Impact of journal cancellations on interlibrary loan demand

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  • This report lists journal titles and years where more than X number of that title and year have been filled (where you can choose the value of X). The date range selected notes the date that the request was submitted and not necessarily the date range where the request was filled.
  • Over half from current + previous year (prob. embargo)
  • 19 = 65%
  • Same number/fewer requests due to requesting older materials? Didn’t cross-check

Transcript

  • 1. IMPACT OF JOURNAL CANCELLATIONS ON INTERLIBRARY LOAN DEMAND Rachel Fleming, Serials Librarian, Western Carolina University Kristin Calvert, Electronic Resources Librarian , Western Carolina University North Carolina Serials Conference, March 15, 2013
  • 2. Agenda State of Literature on the Impact of Journal Cancellation on Interlibrary Loan Demand WCU Budget Reduction and Serials Cancellation Factors influencing Interlibrary Loan Demand Interlibrary Loan Demand for Cancelled Titles – One Year Out Implications and Discussion
  • 3. Literature Review Early Studies:  1980 University of North Dakota Study  As early as 1980, 100% of faculty in most departments were willing to rely on ILL for marginally important titles.  1995 University of Florida Study  Cut 1,377 ―marginal‖ titles, determined by collection managers  Over next five quarters, 38 requests for 24 cancelled journals  5 of these titles had more than one request, total requests for cancelled titles represented 0.2% of total loan requests.  Caveats: no undergraduate ILL  Study concludes that the low level of requests validates the review criteria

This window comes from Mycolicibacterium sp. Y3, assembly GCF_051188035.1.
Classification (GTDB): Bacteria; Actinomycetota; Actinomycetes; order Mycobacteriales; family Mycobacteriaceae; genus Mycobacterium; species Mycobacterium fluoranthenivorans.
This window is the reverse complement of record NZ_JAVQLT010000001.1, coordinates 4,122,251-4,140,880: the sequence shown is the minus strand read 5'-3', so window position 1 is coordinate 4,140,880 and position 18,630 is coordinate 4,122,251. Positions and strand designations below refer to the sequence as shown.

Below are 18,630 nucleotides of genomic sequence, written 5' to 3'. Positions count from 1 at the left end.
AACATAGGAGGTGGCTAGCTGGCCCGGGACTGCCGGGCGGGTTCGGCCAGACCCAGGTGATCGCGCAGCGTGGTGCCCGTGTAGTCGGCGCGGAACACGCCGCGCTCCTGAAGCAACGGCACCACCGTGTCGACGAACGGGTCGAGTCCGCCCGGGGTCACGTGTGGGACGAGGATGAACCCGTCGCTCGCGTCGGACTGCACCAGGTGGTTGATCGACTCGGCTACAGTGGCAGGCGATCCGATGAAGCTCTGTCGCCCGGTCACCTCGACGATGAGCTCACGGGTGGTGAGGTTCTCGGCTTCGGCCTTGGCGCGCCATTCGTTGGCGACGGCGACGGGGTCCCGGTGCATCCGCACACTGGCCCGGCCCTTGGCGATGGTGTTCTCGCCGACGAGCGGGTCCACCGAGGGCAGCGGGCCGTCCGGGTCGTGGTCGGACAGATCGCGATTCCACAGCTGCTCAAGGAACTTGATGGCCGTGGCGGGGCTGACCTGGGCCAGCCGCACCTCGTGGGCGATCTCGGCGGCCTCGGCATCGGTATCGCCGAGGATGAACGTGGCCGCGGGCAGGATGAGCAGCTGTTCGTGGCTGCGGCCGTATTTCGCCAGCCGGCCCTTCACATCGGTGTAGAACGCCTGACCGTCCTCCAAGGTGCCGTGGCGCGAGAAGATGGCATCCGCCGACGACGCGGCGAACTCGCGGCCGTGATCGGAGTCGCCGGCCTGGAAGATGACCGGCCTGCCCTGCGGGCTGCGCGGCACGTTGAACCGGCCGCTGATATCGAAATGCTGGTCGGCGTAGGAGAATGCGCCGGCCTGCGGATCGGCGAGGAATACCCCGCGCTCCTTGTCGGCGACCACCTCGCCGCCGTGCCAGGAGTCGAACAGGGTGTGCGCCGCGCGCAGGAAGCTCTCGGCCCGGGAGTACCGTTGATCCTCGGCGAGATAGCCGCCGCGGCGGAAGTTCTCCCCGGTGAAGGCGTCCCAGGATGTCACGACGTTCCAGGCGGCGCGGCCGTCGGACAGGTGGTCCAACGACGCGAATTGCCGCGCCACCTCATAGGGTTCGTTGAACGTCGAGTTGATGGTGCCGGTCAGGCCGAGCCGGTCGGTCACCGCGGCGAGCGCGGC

• 4. Literature Review Early Studies (cont’d)  1996 Southern Illinois University – Carbondale Study  Cancelled 1241 titles in Spring 1990 based on: importance, price, inflation rate  Reviewed ILL January – June 1994  124 requests from 58 of the cancelled journals  30 titles with only one request  1999 Texas A&M Study  3095 titles cancelled 1990-1996  Reviewed titles with ≥ 5 requests May 1995 – June 1997  506 requests from 44 cancelled titles (1.4% of cancelled titles)  Based on subscription prices, ILL remained cost effective